Anyone who is a student of history, or has ever been on a high school debating team knows that today’s televised candidate debates are not really debates. Whereas academic debate formats focus on one issue and allow participants to develop thoughtful responses, televised debates force candidates to address numerous issues in a race against the clock. In-depth discussion among candidates is a dead art and a thing of the past, and that’s too bad. I would love to have been around for the Lincoln-Douglas debates of 1858. That year, Lincoln was running against Democrat incumbent Senator Stephen Douglas, and each debate ran about three hours. That meant when honest Abe stood up to speak, he could talk for a full hour on the evils of slavery without being interrupted. Compare that with today’s televised debates in which candidates are forced to give short, soundbite answers to “gotcha” questions posed by journalists who love to hear themselves talk.

The first nationally televised Presidential debate was in 1960 between Vice President Richard Nixon and Senator John Kennedy, and while it was more dignified than the Donald Trump-Hillary Clinton circus of 2016 (who can ever forget Trump inviting Bill Clinton’s alleged rape victims to sit in the audience?), it still ushered in an era in which TV debates were more about avoiding mistakes than engaging in positive discourse. JFK prepared for the match-up by getting a suntan and plenty of rest, while Nixon suffered through a knee injury, refused to wear make-up, and showed up looking pale and pasty with a five o’clock shadow. Americans who listened to the debate on radio thought Nixon scored the most points, but those who watched on TV said the more photogenic Kennedy won. The young Senator went on to win a narrow victory on Election Day, but it would be 16 more years before any major party candidates risked looking bad on TV.

Reagan made Jimmy Carter look bad in 1980 when he posed the question to viewers; “Are you better off now than you were four years ago?”(they weren’t), and he responded to Carter’s criticisms by saying, “There you go again.” Four years later the master communicator buried Walter Mondale by making a joke about the former Vice President’s “youth and inexperience.” In 1992 George H.W. Bush made the mistake of looking at his watch and appearing bored and disinterested. And, in 2012 Obama made Mitt Romney look silly when Romney said, “The Navy is smaller now than in any time since 1917”, to which Obama replied, “Governor, we also have fewer horses and bayonets because the nature of our military has changed.” One could argue that candidates like JFK, Reagan, and Obama won their elections because they made their opponents look bad on television, therefore, debates serve a legitimate purpose. But most political pundits agree that TV debates very rarely change anyone’s mind.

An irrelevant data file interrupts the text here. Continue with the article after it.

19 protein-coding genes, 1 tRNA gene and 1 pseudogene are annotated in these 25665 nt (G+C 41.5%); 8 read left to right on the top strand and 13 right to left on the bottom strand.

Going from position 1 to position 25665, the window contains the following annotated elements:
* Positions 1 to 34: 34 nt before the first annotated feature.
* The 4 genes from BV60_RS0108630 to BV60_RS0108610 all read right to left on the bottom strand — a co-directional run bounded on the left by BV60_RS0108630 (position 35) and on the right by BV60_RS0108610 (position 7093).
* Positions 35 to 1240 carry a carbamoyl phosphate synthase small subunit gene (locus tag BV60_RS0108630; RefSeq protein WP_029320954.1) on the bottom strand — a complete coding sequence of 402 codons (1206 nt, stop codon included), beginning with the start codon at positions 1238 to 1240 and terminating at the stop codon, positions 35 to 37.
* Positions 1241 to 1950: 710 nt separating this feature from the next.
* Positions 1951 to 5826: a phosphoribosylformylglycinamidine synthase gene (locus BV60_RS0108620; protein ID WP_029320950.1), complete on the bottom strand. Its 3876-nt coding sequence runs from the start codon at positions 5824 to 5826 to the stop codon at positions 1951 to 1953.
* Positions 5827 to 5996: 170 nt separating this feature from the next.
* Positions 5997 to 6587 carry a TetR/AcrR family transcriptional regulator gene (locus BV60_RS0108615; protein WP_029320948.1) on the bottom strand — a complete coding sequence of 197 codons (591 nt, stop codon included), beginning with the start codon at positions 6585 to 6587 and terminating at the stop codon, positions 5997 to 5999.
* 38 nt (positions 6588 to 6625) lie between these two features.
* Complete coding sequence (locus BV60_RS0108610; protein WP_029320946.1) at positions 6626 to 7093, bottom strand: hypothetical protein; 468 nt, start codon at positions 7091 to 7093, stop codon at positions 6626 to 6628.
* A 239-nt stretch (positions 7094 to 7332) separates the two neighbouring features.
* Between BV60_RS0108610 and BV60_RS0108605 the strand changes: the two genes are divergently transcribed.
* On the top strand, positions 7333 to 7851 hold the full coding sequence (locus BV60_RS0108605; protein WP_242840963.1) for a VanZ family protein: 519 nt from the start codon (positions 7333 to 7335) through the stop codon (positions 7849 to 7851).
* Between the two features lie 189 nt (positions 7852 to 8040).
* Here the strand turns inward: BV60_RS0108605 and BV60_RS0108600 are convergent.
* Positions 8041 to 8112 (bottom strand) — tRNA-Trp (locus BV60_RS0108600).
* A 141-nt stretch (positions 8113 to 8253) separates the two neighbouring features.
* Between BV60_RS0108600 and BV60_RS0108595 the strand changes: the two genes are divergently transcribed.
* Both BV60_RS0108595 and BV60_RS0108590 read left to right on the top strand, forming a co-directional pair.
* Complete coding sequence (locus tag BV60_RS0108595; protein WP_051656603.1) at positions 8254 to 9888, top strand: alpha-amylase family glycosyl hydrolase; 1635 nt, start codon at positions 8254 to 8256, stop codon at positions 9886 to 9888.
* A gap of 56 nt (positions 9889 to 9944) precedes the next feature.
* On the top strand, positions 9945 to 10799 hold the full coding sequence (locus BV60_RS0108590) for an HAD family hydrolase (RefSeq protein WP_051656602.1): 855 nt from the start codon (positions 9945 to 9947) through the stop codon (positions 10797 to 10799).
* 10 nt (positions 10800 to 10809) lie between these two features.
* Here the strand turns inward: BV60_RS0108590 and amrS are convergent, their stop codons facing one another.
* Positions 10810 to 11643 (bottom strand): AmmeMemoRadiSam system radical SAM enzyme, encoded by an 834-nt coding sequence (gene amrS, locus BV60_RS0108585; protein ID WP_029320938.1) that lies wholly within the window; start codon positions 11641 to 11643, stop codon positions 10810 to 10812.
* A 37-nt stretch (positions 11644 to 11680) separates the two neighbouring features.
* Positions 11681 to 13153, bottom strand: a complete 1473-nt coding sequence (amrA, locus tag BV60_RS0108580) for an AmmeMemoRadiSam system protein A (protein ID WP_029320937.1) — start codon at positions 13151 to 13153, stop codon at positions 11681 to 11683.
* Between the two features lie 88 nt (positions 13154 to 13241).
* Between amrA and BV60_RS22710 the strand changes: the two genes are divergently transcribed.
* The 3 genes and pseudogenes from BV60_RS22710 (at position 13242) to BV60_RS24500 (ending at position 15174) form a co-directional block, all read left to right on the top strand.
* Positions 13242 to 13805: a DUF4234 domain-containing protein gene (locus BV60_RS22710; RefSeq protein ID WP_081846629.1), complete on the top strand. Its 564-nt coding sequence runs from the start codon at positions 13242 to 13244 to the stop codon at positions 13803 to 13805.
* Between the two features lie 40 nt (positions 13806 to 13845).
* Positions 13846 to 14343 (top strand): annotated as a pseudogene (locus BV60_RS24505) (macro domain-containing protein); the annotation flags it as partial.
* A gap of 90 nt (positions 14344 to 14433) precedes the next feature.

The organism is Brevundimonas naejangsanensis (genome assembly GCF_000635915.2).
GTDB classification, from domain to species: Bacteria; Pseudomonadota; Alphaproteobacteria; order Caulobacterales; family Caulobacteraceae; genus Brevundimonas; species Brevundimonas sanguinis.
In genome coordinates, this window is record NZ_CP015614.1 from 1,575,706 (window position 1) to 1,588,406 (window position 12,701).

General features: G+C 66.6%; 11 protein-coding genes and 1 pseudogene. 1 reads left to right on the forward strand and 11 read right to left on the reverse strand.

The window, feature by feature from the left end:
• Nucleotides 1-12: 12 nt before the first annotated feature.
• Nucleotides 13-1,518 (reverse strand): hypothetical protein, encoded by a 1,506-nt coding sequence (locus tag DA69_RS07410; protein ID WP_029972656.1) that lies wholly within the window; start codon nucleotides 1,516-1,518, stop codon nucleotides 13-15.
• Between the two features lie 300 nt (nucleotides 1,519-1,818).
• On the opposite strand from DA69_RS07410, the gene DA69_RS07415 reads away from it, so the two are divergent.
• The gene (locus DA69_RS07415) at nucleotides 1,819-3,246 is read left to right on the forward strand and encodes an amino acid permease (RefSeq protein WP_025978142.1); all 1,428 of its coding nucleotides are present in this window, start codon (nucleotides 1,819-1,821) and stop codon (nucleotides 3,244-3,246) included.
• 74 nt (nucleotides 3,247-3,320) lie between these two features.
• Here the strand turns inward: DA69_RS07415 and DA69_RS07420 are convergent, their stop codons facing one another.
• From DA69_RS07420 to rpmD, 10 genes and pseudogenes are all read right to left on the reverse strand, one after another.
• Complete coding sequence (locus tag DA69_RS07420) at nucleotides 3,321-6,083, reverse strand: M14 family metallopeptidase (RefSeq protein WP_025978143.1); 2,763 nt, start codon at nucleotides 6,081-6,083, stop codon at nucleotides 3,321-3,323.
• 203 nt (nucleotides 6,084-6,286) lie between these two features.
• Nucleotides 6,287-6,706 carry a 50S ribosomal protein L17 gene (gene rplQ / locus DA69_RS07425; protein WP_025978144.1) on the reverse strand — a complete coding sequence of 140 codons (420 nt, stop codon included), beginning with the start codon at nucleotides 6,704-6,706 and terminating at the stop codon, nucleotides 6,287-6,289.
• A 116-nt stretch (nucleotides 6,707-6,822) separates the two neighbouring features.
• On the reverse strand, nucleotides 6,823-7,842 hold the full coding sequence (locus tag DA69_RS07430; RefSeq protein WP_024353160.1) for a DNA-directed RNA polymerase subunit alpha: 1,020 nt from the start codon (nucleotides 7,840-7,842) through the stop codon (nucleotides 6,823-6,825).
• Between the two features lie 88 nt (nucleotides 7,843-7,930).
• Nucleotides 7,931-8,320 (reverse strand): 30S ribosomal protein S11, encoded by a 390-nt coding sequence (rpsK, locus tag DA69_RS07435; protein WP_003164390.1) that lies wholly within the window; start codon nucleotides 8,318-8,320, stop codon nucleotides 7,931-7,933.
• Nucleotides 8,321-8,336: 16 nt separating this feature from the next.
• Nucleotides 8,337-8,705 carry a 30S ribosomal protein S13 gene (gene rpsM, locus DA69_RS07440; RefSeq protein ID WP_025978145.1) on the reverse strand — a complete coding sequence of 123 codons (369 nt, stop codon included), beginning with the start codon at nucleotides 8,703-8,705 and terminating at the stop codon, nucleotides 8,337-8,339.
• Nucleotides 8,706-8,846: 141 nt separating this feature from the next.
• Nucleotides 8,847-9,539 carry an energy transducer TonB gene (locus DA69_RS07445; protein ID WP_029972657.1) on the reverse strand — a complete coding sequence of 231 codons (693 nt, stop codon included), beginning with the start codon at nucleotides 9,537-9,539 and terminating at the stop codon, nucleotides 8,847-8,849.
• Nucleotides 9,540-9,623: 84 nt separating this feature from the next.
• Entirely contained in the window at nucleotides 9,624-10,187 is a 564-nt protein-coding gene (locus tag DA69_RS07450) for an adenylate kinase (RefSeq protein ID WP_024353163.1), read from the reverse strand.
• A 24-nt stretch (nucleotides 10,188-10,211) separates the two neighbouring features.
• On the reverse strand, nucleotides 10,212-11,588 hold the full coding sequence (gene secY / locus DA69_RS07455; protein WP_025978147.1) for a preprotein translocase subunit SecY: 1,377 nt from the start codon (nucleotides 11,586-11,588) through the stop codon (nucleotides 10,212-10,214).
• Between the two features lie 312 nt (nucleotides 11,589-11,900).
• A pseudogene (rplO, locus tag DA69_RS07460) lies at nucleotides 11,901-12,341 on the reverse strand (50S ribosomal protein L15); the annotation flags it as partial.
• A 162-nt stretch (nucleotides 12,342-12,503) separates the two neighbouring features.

Over time, TV debates have become an election year staple, but not just for Presidential candidates. Those running for Congress, Senate, and Governor have increasingly appeared on various local and Statewide broadcast debate stages. Lately, however, there’s been more debate about debates than there have been actual debates. Here in North Carolina, Congressman Ted Budd recently made news when he refused to participate in a debate to be sponsored by the NC Association of Broadcasters. Budd’s critics tried to make a big deal of the NCAB snub, but if they thought he was afraid to debate or answer questions, they were badly mistaken. In fact, Ted has appeared on my Triad Today TV show numerous times, including a heated debate with then opponent Kathy Manning. And later this week, he will face off against Cheri Beasley in a televised debate hosted by Spectrum News. Again, though, it’s unlikely that anything Budd or Beasley says at the Spectrum debate will result in anyone changing parties. Nor is it likely that a disproportionate number of undecided voters will gravitate to one candidate over another as a result of the debate. Perhaps things would be different if televised debates were real debates, with candidates having more time to speak, and with more camaraderie and less vitriol. We almost had that leading up to the 1964 election.

In 1963, President Kennedy and his friend Barry Goldwater (the presumptive GOP nominee in ’64), planned a joint whistle-stop tour in which the two rivals would ride the train together, and at each stop, stand out on the platform and hold an informal debate for the gathered crowd. It would have been a wondrous sight to see, but Kennedy’s life was cut short before he and Goldwater could realize their dream of a bi-partisan train trip. I wish candidates today would participate in whistle-stop debates, but I fear that will never happen. After all, who would operate the buzzer every time someone goes over his allotted 30 seconds? 


Jim Longworth is the host of Triad Today, airing on Saturdays at 7:30 a.m. on ABC45 (cable channel 7) and Sundays at 11 a.m. on WMYV (cable channel 15)

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